Saturday, April 24, 2010

Istanbul (Part 3)

Continuing with The Wild Reed’s series on Istanbul, I share this evening some wonderfully descriptive excerpts from Mary Lee Settle’s 1991 book, Turkish Reflections: A Biography of a Place.

Not only do these excerpts provide a compelling historical overview of the city we now call Istanbul and the ancient region of Anatolia that is now part of modern-day Turkey, but a colorful description of “the Father of Turkey,”
Mustafa Kemal Atatürk.


Anatolia was the home of some of the oldest civilizations in the world, kingdoms built on kingdoms like the strata of geological time. Noah landed on one of its highest mountains, Ararat. Çatal Höyük is a central Anatolian city eight thousand years old. The Hittite Empire predated the Greek city-states along the coast by more than a thousand years. It was the major power in the center of Anatolia when Troy was besieged by provincial tribesmen from the mainland of Greece. In the second millennium the Greeks began the colonies along the Aegean coast that would become their city-states. Alexander the Great conquered it, Persia ruled it, the Romans stabilized it for fifteen hundred years, and then lost it.

In A.D. 330, the Roman Emperor Constantine the Great moved the capital of the Roman Empire from Rome to the small seaport of Byzantium, on the Bosphorus between Asia and Europe, rebuilt it, and renamed it New Rome. It was known almost at once all over the Roman world as Constantinople. His empire was not thought of by its own citizens, or by its contemporary enemies for the eight hundred years of its survival, as anything but Rome; but through the years historians, for convenience, have called it by the name we know now – the Byzantine Empire.

. . . The eleventh century brought the greatest change there had been for a thousands years on the plains that rose behind the Aegean coastal mountains. Anatolia had been Christian ever since Christianity had been made the state religion by the Emperor Constantine in the fourth century. With the conquering of the Byzantine army by the Seljuks, Christianity was replaced by Islam, a new and far more tolerant religion after the schismatic and heretical wars of the Christians.

It was on “the dreadful day,” as the Byzantines called it, Friday, August 19, 1017, at the Battle of Manzikert that the Seljuk Turks, newly converted to Islam, broke the power of the Byzantine Empire. After Manzikert, the popes and the clergy inflamed the religious and the adventurous impulse in Europe, and, led by itinerant monks and mercenaries, the First Crusade met the Seljuks and was defeated by them. It was in the years of the Crusades, when an infidel enemy was needed to rouse Christian passions, that there began the Eurocentric misunderstanding of the Turks. They have been partly unknown ever since.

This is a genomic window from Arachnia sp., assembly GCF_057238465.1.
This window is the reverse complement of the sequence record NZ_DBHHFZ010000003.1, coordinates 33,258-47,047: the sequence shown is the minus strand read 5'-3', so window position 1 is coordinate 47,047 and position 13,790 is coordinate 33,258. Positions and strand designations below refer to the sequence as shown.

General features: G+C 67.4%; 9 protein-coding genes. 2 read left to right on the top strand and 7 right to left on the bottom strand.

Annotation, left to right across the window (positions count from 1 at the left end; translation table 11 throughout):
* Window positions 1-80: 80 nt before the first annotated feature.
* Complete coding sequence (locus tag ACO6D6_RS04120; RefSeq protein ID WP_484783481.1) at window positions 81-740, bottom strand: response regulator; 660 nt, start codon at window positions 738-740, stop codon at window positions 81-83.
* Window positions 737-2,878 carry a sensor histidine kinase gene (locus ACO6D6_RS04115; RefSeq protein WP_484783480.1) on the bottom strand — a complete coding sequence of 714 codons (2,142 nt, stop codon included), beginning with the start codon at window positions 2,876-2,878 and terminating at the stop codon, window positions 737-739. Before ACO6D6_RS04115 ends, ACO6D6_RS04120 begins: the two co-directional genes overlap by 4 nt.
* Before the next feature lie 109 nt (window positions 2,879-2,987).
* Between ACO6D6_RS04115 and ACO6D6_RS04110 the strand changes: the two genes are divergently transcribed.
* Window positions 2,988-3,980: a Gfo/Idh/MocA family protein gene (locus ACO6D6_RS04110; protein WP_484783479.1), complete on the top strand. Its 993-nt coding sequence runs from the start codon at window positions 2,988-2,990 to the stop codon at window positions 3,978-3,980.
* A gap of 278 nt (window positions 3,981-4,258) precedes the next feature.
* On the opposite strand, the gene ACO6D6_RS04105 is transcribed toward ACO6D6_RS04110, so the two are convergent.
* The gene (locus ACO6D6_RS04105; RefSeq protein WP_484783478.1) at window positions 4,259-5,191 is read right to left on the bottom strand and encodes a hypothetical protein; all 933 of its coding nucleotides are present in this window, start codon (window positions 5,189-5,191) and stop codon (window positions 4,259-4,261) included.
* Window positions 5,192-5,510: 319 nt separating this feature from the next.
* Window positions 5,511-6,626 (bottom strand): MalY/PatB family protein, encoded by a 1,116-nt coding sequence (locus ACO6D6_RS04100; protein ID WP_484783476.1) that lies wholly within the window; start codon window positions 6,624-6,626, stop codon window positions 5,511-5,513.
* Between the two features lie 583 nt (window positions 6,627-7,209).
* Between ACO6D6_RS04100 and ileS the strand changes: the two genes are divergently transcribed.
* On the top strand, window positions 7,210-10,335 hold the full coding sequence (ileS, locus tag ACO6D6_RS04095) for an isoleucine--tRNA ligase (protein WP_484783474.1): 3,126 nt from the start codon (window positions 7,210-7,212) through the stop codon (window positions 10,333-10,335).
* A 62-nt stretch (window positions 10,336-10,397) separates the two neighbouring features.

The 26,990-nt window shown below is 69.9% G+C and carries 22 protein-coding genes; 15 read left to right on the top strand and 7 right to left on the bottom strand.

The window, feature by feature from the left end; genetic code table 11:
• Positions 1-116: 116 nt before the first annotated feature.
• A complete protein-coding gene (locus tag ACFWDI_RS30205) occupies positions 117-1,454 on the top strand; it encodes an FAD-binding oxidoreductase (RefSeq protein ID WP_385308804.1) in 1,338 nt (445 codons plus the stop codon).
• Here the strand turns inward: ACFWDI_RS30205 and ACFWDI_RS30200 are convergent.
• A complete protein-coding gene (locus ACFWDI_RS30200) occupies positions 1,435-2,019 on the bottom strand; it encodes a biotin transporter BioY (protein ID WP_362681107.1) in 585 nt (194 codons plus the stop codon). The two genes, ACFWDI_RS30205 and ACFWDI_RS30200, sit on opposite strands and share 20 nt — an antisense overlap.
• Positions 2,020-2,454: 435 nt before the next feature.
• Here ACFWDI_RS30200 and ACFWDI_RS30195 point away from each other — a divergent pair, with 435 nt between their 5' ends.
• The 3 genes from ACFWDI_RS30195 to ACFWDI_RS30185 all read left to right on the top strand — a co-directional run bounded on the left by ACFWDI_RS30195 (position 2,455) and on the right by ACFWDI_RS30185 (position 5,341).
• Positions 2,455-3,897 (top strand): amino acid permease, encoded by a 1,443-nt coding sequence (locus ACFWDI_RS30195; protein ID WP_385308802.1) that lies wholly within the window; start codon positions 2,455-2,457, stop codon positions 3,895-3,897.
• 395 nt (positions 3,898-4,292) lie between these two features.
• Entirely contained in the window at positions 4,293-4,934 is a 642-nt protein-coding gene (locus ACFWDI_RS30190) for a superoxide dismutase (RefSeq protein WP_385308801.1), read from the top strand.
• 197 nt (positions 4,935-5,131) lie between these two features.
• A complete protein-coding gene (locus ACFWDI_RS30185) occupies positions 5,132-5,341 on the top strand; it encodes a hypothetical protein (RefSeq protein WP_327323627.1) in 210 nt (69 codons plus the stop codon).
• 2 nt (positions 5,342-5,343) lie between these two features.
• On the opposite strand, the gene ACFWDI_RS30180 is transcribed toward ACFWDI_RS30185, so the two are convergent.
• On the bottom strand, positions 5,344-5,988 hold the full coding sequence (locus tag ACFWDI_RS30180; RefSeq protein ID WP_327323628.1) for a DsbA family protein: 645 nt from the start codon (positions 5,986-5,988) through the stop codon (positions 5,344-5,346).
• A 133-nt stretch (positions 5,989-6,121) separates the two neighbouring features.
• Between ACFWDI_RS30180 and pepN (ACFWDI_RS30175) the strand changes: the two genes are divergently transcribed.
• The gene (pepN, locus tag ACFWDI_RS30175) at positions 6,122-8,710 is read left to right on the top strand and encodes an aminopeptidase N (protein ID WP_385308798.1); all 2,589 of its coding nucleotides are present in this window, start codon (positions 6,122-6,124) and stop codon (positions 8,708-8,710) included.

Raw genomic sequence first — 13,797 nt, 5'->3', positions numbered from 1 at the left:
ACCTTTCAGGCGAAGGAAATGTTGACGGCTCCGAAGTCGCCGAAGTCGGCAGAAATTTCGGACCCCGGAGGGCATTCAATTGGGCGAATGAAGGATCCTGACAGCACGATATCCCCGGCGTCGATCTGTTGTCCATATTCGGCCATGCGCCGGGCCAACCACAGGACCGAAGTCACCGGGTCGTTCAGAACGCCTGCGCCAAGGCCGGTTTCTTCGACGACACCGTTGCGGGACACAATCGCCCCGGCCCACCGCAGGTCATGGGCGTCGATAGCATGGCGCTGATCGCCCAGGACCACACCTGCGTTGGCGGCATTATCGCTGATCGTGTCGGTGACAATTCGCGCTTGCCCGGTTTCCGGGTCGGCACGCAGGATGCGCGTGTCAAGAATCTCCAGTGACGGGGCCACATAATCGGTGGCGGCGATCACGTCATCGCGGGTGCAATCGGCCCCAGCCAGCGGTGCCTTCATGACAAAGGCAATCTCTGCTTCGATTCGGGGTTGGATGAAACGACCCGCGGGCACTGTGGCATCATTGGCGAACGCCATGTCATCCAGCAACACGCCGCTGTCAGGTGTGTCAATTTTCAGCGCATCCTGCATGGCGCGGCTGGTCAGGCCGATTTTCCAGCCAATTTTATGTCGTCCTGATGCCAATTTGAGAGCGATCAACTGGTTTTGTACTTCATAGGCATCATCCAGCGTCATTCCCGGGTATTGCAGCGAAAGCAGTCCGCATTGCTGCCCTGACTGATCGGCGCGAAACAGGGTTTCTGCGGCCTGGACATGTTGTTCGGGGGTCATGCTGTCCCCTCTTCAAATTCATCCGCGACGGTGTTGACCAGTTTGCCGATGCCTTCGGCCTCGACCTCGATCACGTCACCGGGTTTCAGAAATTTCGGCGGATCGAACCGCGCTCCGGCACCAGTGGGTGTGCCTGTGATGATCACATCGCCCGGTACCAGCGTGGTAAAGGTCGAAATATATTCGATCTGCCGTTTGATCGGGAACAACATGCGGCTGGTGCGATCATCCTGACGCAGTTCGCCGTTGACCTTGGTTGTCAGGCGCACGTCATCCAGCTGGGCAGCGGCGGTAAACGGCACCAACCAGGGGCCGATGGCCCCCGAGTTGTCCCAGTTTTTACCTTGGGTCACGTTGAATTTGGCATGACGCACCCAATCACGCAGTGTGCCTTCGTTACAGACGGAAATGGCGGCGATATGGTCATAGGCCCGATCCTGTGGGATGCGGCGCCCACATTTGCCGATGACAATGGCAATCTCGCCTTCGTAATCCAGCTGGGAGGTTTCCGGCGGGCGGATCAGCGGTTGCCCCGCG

In the thirteenth century the Mongols began their slow and inexorable invasion of Anatolia, and the face of the high land changed again, and again and again, as the Seljuk kingdom broke apart under family feuds and Mongol onslaughts.

There was the Black Plague and the country nearly died, and what came out of it, in the fourteenth century, was a line of ghazis that ruled a broken land of quarreling emirates. One of the emirates was that of the tribe of the Osmanli, and it grew into the Ottoman Empire, to last another six hundred years.

. . . Then in the twentieth century came the last ghazi who has appeared, who was able to defeat the British and Australian forces at Gallipoli, go east almost to the Russian border, come back with an army of survivors of civil war and Ottoman neglect that had been defeated by the Allies, and force the retreat of the European-backed Greeks from central Anatolia near Ankara, all the way back to the Aegean Sea.

In many ways the last has been, maybe because we have been able to see him at work, the most astounding of Turkey’s ghazis. The presence of Mustafa Kemal Atatürk, which means “the Father of the Turks,” still permeates Turkey, long after his death in 1938.

Here is what The Cambridge History of Islam says about Atatürk: “He was a strong man, a ruler by the virtue of his training, but not a dictator. He detested the title and continuously stressed his allegiance to national sovereignty. Atatürk was a soldier-ruler and as such had a keen understanding of the virtues and defects of his people. Unlike the Ottoman ruling class, he used his insight for the people’s own good. In so doing he did not beg for popularity, but ordered, punished, and rewarded with the habit of a soldier used to obedience. But beneath the determined appearance there was a man, the orphan who was raised in the healthy, human atmosphere of the village, and then the small Balkan town of Salonica. He preserved a freshness and spontaneity towards life even after he became the most powerful man in Turkey.” That could, in essence, be a description of the ghazi over a thousand years.

For seventy years, the Turks have been in love with Atatürk. When he died, and his place was taken as president by the less-charismatic İsmet İnönü, a woman in İstanbul mourned, “Turkey has lost her lover and now must make do with her husband.”

See also the previous Wild Reed posts:
Istanbul (Part 1)
Istanbul (Part 2)
“This Light Breeze That Loves Me”


Mareczku said...

Hi Michael, my best friend in Australia was in Istanbul in September so I e-mailed him this story. You are a gifted writer and The Wild Reed is the greatest.

Michael J. Bayly said...

Thanks, Mark!